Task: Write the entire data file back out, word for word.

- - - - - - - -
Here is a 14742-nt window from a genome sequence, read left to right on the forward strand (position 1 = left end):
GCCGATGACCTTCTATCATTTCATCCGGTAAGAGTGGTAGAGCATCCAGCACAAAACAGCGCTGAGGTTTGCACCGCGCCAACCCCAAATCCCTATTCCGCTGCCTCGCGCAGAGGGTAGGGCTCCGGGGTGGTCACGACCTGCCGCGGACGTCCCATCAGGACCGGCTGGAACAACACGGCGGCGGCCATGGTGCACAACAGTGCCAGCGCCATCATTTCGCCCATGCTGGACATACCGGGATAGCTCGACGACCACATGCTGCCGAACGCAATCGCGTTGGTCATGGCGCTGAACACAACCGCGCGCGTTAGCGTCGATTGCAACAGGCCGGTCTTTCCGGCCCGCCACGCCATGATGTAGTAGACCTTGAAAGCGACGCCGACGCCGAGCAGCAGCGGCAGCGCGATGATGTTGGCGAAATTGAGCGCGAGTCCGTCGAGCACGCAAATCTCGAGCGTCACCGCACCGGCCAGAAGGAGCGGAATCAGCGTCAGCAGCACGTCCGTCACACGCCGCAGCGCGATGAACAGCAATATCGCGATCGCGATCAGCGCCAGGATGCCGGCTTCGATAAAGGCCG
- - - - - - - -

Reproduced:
Here is a 14742-nt window from a genome sequence, read left to right on the forward strand (position 1 = left end):
GCCGATGACCTTCTATCATTTCATCCGGTAAGAGTGGTAGAGCATCCAGCACAAAACAGCGCTGAGGTTTGCACCGCGCCAACCCCAAATCCCTATTCCGCTGCCTCGCGCAGAGGGTAGGGCTCCGGGGTGGTCACGACCTGCCGCGGACGTCCCATCAGGACCGGCTGGAACAACACGGCGGCGGCCATGGTGCACAACAGTGCCAGCGCCATCATTTCGCCCATGCTGGACATACCGGGATAGCTCGACGACCACATGCTGCCGAACGCAATCGCGTTGGTCATGGCGCTGAACACAACCGCGCGCGTTAGCGTCGATTGCAACAGGCCGGTCTTTCCGGCCCGCCACGCCATGATGTAGTAGACCTTGAAAGCGACGCCGACGCCGAGCAGCAGCGGCAGCGCGATGATGTTGGCGAAATTGAGCGCGAGTCCGTCGAGCACGCAAATCTCGAGCGTCACCGCACCGGCCAGAAGGAGCGGAATCAGCGTCAGCAGCACGTCCGTCACACGCCGCAGCGCGATGAACAGCAATATCGCGATCGCGATCAGCGCCAGGATGCCGGCTTCGATAAAGGCCG